engages with the most fundamental
of human emotions and experiences:
love, hate, revenge, jealously,
humour, joy, sorrow, victory, defeat.
Whether it’s a comedy, tragedy or history,
all of human life seems to be there, laid bare.
Our first lesson this evening,
from the book of Genesis,
contains some pretty raw human emotion
that wouldn’t be out of place
in a Shakespearean tragedy.
Between two brothers,
Cain and Abel, the sons of Adam and Eve,
there is at first jealousy,
and finally a curse.
It’s not clear at first why,
but Cain gets things disastrously wrong.
Whilst the offering of his younger brother
is accepted by God,
Cain’s “fruit of the ground” is not received.
Cain’s failure to do the right thing
leads to his life unravelling:
he becomes homeless, without means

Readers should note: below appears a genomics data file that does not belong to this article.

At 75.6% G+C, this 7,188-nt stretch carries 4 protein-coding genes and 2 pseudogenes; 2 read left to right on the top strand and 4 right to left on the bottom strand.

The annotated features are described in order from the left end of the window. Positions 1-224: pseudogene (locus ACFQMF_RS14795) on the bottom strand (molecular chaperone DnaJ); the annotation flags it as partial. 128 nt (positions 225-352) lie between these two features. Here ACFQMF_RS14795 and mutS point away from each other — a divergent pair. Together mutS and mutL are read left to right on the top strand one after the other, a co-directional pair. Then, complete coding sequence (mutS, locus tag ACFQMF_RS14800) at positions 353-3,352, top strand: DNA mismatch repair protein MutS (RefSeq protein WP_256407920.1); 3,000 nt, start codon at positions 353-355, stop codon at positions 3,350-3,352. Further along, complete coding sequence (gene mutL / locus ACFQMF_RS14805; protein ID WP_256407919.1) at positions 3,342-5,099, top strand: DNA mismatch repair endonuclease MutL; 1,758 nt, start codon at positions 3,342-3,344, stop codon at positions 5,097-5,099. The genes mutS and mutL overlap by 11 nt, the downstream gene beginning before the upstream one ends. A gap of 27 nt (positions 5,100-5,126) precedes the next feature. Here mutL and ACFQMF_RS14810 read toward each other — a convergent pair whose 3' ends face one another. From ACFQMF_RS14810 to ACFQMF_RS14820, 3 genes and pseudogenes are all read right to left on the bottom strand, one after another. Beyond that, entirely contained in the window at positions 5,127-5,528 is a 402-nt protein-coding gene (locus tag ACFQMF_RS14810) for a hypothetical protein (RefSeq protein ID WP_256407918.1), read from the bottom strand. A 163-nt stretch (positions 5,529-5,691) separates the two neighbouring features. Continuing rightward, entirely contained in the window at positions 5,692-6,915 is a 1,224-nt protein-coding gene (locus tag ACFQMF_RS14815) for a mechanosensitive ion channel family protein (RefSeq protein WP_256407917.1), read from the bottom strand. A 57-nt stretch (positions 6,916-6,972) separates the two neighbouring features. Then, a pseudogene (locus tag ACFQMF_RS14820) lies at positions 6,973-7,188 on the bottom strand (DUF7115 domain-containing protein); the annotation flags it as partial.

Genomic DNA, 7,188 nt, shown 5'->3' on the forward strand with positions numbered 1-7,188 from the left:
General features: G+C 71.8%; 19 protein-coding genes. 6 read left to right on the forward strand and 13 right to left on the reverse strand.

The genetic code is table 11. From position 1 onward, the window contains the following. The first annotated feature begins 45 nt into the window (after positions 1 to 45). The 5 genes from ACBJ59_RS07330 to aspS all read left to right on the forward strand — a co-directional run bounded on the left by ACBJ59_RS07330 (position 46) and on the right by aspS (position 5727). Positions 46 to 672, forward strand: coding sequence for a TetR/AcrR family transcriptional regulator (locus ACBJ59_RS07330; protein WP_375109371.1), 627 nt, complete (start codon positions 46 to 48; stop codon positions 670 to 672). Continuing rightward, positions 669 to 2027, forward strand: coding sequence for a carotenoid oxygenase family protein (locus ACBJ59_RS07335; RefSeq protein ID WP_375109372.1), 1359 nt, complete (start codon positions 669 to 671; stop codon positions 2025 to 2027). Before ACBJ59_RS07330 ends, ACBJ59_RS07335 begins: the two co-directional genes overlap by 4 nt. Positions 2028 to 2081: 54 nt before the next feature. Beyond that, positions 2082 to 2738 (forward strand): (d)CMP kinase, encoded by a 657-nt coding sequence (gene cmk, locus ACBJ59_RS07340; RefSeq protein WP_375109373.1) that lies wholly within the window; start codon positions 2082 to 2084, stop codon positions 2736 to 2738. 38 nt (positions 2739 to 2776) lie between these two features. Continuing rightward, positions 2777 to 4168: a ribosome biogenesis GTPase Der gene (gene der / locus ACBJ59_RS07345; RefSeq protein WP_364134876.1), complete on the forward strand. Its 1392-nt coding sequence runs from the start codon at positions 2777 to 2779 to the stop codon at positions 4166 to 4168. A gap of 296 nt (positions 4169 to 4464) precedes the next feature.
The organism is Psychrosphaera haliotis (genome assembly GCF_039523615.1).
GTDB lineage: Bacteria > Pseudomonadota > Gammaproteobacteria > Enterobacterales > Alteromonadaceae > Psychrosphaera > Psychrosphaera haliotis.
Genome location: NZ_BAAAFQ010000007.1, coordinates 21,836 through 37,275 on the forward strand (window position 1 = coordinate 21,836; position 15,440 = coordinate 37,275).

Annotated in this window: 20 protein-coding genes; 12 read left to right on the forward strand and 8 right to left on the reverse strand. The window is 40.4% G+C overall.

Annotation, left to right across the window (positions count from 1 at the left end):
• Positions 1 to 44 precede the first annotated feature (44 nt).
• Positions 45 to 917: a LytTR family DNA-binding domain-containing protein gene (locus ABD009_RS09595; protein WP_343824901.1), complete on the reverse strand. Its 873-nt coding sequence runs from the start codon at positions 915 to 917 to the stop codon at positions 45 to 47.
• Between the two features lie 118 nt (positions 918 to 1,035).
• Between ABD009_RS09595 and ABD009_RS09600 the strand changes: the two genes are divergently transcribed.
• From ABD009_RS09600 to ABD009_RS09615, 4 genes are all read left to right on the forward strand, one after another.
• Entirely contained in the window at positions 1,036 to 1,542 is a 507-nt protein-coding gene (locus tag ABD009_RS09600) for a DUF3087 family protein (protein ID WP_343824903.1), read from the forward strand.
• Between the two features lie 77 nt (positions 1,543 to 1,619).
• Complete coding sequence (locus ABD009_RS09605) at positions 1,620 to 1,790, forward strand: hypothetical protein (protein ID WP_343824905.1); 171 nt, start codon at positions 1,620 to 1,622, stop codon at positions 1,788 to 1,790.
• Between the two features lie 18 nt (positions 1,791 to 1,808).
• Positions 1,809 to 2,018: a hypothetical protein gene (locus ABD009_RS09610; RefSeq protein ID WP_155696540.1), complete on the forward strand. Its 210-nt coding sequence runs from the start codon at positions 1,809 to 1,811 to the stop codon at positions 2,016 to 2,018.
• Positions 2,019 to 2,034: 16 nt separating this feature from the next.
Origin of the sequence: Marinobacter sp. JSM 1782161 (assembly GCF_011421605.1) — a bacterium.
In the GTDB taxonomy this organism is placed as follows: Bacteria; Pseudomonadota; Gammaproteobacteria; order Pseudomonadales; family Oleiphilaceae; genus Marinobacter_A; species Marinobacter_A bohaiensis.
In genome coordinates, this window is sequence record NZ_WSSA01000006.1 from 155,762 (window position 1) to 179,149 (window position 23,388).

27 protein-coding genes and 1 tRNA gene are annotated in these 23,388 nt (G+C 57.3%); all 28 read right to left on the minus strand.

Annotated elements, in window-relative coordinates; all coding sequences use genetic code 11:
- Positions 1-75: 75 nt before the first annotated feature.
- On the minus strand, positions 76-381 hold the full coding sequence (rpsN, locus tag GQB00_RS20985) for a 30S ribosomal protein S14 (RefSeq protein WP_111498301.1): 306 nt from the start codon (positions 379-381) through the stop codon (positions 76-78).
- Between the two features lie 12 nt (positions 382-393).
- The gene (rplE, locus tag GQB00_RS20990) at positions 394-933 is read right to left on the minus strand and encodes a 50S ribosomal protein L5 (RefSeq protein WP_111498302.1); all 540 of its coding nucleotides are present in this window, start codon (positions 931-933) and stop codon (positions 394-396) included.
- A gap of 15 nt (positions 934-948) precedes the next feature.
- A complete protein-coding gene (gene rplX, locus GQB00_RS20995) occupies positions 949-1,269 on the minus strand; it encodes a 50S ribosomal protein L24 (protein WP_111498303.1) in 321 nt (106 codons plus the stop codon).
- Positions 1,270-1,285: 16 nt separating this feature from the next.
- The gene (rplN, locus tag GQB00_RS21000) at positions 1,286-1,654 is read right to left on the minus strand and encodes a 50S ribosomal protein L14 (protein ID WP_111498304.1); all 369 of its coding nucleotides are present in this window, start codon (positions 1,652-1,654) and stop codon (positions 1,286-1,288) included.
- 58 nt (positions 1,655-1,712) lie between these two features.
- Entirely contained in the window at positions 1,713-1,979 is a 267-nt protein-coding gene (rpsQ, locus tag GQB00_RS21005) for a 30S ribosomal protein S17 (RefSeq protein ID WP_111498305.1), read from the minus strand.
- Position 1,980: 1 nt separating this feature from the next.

and estranged from his family.
The story of our own lives
might not be quite so dramatic,
but doing the right thing
-or rather a desire to avoid making a mess of things-
must surely be important to most of us.
But how can we know
what we are to do with our lives,
what decisions to take,
especially then they will affect our future?
What does it look like
for us to be doing the right thing in our lives?
A palliative care nurse
who counsels the dying in their last days
recently recorded the most common regrets
people have expressed at the end of their lives.
She observed the phenomenal clarity of vision
that people gain in these moments,
and put her observations into a book called